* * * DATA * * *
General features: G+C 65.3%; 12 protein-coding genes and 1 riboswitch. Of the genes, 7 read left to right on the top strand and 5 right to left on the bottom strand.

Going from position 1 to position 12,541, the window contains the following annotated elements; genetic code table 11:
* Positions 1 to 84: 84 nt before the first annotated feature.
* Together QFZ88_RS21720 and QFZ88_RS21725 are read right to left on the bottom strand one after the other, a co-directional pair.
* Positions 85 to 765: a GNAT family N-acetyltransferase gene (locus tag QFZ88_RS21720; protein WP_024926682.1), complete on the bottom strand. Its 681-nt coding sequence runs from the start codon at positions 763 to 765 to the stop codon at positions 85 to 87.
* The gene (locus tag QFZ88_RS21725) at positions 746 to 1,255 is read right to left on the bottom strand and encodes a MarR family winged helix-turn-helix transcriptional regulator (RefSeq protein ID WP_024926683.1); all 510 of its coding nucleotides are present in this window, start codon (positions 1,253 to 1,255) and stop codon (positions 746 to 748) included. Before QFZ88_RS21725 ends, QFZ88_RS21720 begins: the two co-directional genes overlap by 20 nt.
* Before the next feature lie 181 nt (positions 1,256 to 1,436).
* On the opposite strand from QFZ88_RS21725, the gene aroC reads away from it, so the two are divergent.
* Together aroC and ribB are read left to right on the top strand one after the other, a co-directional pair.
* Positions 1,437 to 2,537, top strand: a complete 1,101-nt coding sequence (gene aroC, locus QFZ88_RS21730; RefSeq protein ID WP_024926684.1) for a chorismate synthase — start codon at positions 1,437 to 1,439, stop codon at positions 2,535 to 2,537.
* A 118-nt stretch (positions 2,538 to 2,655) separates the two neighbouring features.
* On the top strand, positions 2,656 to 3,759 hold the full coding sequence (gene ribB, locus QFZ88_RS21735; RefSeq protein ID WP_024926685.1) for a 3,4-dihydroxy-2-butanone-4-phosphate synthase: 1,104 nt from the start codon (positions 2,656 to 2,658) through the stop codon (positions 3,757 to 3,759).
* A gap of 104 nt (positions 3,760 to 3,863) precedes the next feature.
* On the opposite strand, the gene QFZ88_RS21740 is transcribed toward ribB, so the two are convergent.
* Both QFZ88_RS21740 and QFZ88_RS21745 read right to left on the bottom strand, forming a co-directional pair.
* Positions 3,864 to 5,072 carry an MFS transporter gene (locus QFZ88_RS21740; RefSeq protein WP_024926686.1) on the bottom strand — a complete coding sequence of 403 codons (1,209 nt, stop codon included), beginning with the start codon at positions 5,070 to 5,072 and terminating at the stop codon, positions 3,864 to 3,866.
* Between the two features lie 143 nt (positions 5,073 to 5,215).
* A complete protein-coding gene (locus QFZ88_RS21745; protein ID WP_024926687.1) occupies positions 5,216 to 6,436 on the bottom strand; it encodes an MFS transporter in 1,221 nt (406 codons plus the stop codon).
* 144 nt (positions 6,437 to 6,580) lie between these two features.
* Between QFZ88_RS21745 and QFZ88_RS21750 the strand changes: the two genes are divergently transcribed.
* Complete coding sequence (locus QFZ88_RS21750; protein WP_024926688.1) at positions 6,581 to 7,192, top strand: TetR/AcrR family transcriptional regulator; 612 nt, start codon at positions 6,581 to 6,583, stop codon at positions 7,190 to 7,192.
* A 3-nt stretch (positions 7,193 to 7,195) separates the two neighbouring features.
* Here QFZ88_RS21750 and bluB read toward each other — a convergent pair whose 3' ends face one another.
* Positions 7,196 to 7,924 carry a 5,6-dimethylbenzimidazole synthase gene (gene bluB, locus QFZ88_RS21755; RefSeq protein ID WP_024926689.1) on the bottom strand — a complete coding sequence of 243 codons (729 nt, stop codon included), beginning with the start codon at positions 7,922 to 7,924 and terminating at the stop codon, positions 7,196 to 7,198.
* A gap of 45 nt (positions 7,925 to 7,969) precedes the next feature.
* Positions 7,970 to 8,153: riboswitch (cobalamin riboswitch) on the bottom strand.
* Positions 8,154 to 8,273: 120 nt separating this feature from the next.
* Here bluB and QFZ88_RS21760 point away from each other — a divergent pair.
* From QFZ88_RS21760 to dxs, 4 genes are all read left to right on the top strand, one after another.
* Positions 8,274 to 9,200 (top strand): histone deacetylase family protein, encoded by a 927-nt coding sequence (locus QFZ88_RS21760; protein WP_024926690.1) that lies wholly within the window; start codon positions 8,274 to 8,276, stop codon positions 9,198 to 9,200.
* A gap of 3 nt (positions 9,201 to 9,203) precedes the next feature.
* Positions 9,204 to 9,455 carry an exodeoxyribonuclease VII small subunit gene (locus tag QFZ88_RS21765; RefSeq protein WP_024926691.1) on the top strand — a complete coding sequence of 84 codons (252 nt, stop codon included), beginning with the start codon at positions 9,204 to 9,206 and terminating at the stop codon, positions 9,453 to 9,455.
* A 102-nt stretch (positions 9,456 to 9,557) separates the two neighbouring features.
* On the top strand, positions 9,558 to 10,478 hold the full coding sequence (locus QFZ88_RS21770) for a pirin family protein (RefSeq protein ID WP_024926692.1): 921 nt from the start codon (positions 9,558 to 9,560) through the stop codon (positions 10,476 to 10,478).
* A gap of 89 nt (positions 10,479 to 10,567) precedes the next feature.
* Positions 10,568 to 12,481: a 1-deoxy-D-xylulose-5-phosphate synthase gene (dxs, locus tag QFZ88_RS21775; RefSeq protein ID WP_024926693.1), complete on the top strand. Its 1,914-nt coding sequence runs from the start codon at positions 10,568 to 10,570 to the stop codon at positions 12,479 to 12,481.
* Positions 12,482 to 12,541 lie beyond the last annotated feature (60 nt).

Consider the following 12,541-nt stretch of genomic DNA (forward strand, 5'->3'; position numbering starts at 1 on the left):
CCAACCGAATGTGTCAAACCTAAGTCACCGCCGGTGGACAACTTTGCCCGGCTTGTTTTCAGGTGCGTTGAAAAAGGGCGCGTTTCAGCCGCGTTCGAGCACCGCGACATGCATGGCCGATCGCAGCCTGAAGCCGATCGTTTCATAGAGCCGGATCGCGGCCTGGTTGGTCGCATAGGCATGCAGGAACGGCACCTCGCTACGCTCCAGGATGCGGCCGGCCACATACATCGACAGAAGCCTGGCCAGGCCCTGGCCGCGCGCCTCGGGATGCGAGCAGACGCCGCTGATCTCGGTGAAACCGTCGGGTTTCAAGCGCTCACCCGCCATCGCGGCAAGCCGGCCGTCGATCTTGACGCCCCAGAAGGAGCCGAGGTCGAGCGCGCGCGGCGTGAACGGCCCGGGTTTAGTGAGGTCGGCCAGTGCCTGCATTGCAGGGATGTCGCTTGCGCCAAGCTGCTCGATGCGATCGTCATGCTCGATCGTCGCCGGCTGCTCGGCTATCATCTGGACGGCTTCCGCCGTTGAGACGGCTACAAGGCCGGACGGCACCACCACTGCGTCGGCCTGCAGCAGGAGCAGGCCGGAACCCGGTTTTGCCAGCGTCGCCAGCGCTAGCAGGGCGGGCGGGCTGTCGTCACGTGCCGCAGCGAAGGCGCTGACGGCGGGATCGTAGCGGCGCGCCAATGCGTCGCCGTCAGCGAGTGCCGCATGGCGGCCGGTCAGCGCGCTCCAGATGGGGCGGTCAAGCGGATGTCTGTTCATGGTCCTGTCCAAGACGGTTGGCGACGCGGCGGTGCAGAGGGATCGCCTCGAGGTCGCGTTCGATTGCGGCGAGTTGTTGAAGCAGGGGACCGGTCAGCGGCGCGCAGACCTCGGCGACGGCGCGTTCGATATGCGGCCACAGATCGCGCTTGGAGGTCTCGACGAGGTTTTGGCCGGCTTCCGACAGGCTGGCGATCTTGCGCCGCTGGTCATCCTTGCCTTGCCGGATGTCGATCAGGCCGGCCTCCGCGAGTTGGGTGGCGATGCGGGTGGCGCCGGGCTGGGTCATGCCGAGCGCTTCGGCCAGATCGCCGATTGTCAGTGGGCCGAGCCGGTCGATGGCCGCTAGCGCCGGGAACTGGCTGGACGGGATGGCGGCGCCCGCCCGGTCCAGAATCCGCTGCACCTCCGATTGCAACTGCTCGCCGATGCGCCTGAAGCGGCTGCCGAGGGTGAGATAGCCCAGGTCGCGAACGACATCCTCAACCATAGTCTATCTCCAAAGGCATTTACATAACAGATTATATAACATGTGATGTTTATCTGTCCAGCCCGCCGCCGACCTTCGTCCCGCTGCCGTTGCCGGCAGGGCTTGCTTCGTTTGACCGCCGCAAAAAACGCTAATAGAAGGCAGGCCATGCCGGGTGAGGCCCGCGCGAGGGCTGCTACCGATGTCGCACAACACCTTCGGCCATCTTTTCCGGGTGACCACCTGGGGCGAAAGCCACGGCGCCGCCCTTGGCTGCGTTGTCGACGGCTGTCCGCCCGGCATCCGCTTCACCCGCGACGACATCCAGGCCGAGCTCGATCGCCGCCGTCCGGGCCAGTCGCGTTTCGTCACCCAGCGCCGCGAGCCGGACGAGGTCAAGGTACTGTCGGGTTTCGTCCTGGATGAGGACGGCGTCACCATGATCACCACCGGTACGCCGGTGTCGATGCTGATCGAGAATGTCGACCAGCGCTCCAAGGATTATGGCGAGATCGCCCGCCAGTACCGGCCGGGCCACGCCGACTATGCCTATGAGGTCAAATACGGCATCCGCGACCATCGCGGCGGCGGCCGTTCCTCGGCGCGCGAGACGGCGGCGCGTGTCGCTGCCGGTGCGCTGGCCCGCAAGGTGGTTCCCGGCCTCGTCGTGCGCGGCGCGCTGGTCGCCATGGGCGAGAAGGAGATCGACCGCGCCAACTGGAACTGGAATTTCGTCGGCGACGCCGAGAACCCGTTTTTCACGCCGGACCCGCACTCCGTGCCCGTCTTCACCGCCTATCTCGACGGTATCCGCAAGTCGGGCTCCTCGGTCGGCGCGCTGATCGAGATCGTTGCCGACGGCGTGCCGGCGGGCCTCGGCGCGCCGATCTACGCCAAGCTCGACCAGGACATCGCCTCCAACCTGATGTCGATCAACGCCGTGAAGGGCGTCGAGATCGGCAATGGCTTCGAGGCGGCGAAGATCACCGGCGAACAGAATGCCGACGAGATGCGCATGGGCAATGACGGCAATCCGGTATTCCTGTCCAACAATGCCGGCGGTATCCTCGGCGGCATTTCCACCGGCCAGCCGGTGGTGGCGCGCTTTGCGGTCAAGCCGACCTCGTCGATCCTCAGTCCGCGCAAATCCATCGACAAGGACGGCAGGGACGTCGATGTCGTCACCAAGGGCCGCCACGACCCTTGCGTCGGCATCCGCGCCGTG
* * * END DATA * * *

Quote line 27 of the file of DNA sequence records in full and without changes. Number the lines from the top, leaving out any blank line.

* Positions 8,154 to 8,273: 120 nt separating this feature from the next.